The saga of former Minnesota and Rutgers quarterback Philip Nelson has come to an end – for now.
Charged with two felony assault charges after a May incident left former Minnesota State-Mankato linebacker Isaac Kolstad in critical condition, Nelson accepted a misdemeanor plea on Tuesday which carries a maximum 90-day sentence and $1,000 fine. Sentencing has not been set.
At the crux of the trial was whether it was Nelson’s kick to Kolstad’s head or a punch by a third party that ultimately caused Kolstad’s severe brain injury. Nelson’s attorney James Fleming said three doctors found “a lack of medical certainty” that his client was at fault for Kolstad’s most serious injuries, according to the Associated Press. Prosecution expert Michael B. McGee concurred, saying the punch that sent Kolstad’s head to the ground caused the majority of the damage. Thus, the plea deal. (The other assailant has also been charged with assault.)
Nelson was also hit in the head during the scuffle and sustained a concussion which robbed him of all memory of the incident.
“I still don’t remember what happened that night after I was hit in the head, but I recognize that I let down my family and friends by my actions. I offer my sincere apologies to everyone involved, and I wish Isaac Kolstad the best as he continues in his recovery,” Nelson said.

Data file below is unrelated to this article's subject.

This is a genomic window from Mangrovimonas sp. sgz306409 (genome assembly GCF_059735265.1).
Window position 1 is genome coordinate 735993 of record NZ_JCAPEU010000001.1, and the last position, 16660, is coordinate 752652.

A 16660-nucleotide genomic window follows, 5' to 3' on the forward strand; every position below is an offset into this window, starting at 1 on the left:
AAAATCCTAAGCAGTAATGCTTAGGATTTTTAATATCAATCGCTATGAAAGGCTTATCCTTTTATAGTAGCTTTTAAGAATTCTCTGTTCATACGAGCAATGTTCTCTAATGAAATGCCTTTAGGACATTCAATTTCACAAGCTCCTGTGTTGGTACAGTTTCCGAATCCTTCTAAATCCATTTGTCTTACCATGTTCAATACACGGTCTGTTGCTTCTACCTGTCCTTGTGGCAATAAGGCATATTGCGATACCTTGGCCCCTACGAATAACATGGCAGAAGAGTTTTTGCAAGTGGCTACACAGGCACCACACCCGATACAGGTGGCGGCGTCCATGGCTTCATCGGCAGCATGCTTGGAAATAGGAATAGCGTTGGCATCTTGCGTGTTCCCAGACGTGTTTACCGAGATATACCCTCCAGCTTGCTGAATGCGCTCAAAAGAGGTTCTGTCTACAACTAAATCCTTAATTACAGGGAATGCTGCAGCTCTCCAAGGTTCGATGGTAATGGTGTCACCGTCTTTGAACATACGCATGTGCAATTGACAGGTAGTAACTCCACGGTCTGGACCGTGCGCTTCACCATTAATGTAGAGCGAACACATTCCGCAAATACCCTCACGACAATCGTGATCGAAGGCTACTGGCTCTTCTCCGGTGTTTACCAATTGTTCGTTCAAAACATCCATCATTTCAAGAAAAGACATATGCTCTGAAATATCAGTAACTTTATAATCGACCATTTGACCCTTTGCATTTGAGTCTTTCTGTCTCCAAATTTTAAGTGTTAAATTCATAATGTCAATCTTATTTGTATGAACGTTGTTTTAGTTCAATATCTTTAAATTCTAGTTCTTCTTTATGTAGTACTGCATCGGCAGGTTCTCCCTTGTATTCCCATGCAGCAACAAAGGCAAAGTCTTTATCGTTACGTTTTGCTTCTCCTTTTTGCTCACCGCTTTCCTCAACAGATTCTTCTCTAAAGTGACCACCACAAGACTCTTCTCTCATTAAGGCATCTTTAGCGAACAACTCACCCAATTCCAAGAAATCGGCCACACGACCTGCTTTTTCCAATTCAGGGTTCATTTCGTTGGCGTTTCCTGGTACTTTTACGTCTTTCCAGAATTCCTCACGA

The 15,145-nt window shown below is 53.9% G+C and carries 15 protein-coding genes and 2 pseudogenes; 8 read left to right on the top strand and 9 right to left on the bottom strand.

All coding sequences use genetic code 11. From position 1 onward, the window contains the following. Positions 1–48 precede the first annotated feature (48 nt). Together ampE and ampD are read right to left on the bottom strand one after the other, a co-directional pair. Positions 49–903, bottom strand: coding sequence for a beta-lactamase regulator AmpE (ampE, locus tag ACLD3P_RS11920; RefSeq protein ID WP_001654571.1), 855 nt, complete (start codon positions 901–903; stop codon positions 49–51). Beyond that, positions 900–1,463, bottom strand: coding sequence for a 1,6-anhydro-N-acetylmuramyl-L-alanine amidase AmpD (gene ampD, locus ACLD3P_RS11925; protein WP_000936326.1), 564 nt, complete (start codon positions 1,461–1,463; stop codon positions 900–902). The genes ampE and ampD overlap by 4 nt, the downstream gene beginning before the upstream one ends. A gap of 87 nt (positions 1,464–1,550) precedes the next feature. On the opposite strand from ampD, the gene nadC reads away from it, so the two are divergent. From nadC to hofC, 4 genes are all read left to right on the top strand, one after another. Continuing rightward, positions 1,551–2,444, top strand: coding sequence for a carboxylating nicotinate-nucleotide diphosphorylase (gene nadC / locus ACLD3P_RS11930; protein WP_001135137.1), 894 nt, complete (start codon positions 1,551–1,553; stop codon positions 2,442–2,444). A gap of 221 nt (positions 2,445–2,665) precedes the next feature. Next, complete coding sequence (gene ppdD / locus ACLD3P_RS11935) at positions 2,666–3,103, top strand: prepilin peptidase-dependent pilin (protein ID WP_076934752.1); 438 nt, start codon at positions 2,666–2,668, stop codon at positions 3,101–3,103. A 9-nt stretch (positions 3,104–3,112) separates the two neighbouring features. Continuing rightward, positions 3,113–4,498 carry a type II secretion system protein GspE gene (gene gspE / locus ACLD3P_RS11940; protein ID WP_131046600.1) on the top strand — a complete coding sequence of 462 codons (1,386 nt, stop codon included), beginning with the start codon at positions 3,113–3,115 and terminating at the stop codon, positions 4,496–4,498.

Nelson threw for 2,176 yards with 17 touchdowns in two seasons with Minnesota before transferring to Rutgers following the 2013 season. Scarlet Knights head coach Kyle Flood dismissed Nelson from the team following his arrest.
“We are just happy that this is finally coming to an end, and Philip is able to get on with his life and get back to his dream of playing football,” Nelson’s father Pat told the Minneapolis Star-Tribune. “We’re going to move forward.”
Kolstad, a married father of two, is still working to regain the skills he had before the May 11 incident, including passing a recent benchmark of showering himself while standing up.
“This case is not simply about a kick in the head. It’s a series of decisions Mr. Nelson made,” Kolstad’s attorney Kenneth White said, noting that his client expects to file civil suits against both defendants in the future.